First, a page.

and C.X. Martyn a Catholic, in 1970, in Jaffna, another predominantly Hindu electorate. On
the contrary, a non Buddhist Sinhalese rarely contests a Buddhist seat and no Christian has
been the leader of any of the Sinhalese political parties, for Sinhala Buddhist identity is a sine
qua non for leadership of political parties, including even the “socialist” Lanka Sama Samaja
Party (LSSP), the radical Janatha Vimukthi Peramuna (JVP) and the Communist Party (CP).
An important facet of Tamil collective identity is that, owing to centuries of an insular
linguistic and cultural way of life and a shared historical experience, the Sri Lankan Tamils
possess and assert an identity distinct and separate from both the Tamils of south India and
the Indian Tamils.
They almost consciously cut themselves off from the former because of their desire for a
unified polity in which they felt their future laid. They also prided themselves on speaking
“pure” Tamil, in contrast to Madras (south Indian) Tamil; which is heavily laden with Telugu
and Mayalalam words. With the plantation Tamils, the Sri Lankan Tamils had no connection
whatsoever until recent times, and then it was a tenuous political link at leadership level. This
link led most of the Tamil bourgeois MPs to join in the campaign of the Sinhalese political
class, soon after independence, to deprive working class plantation Tamils of their Sri
Lankan citizenship and franchise.
This orientation of the Sri Lankan Tamils has driven them into such a critical situation that,
even in the face of the gravest threat to their continued survival as a nation, they are
unwilling to compromise with their separateness from the Tamils of mainland India, or to
break with their integration (scarcely more than a century old) with the rest of the island.
Tamil political consciousness has always been innately conservative, and Tamil leadership
has lacked the perspicacity to comprehend, and the dynamism to come to grips with, the
nature and sweep of Sinhalese policies.
Hence the Tamil political leadership has evinced no genuine desire to recreate an
independent Tamil state. And the alternative of seceding, with a view to confederating with
the Tamil Nadu state or federating with the Indian federal union, has not even entered the
realms of political debate.
Tamil society, from the earliest times, was caste based, but not on the lines of the familiar
fourfold division of the Aryan caste system. Caste stratification among the Tamils has a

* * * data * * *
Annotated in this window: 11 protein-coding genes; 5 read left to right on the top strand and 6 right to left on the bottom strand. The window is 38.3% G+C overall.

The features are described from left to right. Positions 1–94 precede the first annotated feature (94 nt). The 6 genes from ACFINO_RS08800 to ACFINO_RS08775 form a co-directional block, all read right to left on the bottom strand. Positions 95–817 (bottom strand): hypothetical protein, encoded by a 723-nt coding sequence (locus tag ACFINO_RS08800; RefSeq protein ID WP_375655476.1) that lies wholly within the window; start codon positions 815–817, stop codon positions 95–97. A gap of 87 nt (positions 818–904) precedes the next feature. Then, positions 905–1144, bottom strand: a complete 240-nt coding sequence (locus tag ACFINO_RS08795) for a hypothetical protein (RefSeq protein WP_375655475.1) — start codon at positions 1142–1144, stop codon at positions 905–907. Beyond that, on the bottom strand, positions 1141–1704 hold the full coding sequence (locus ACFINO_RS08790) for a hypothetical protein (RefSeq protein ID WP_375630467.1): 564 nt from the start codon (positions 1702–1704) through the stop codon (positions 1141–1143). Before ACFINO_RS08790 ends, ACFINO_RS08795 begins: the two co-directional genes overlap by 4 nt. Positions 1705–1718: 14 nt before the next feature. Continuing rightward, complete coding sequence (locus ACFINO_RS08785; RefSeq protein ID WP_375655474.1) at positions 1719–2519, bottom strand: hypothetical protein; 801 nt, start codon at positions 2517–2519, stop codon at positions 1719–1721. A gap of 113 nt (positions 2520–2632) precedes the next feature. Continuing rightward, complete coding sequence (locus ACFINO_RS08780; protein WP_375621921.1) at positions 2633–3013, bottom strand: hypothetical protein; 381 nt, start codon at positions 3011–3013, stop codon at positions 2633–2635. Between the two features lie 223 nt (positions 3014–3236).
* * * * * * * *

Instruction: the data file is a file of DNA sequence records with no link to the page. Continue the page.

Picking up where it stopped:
variation of its own. The “highest” caste are not the priestly Brahmins but the Vellala, who
form about 75% of the Tamils. Caste and class boundaries among the Tamils coincide, and
the Tamil “bourgeoisie” and political elite are the Vellalas. The Karayars, equivalent to the
Sinhalese Karava, are the next in size and importance. There are then several lower castes,
descending in order of importance of the services required by the Vellala in the traditional
society, and affected with increasing degrees of pollution in the eyes of the Vellala. The
lowliest are the “untouchable” Pariah, the scavengers.
Much of the early sharpness of caste differences has now been blunted by mobilisation and
agitation at the political level and changed socioeconomic conditions Rules of endogamy
continue to be rigidly observed, but concepts of purity and pollution, and the hierarchical
ordering of occupations, are a thing of the past. “Untouchability” and its attendant
degradations have virtually ceased to exist, and discrimination in public against lower castes
is banned by the Prevention of Social Disabilities Act, 1957.
Traditionally, the Tamils lived by agriculture in the “dry” or “arid” zones less favourably
endowed by nature than the “wet” zones occupied by the Sinhalese. As a result, the Tamils
took advantage of the colonial government’s decision to open the administrative service to
locals proficient in the English language. They studied English in the Christian missionary
colleges established in Jaffna, and, in open competition with the rest of the population,
entered the civil, clerical, technical and professional services in significant numbers.
This avenue of employment gave increased incentive for English education, which the
Tamils came to venerate, and government service became their biggest—indeed their only
major—industry. Fortified with English education, some Tamils emigrated to Malaya and
found employment in the then Federated Malay States government service. At independence
in 1948 Tamils occupied about 30S0 of the positions in the government service and an equal
percentage of places in the University of Ceylon. The attractions of white collar employment
weaned later generations away from agriculture, dependent as it was on the vagaries of the
weather.
These made the Tamils virtually a lower middle class community in the island. And, in the
competitive context in which they found themselves they developed the middle class virtues
of hard work, thrift, loyalty and single minded devotion to duty, and the conservative traits of
security, narrow individualism and slow advancement. These developments tied them firmly
to the government and the nerve centre in south Sri Lanka, where the Tamil political leaders,
mainly lawyers, made their money and reputations and had a personal interest in remaining.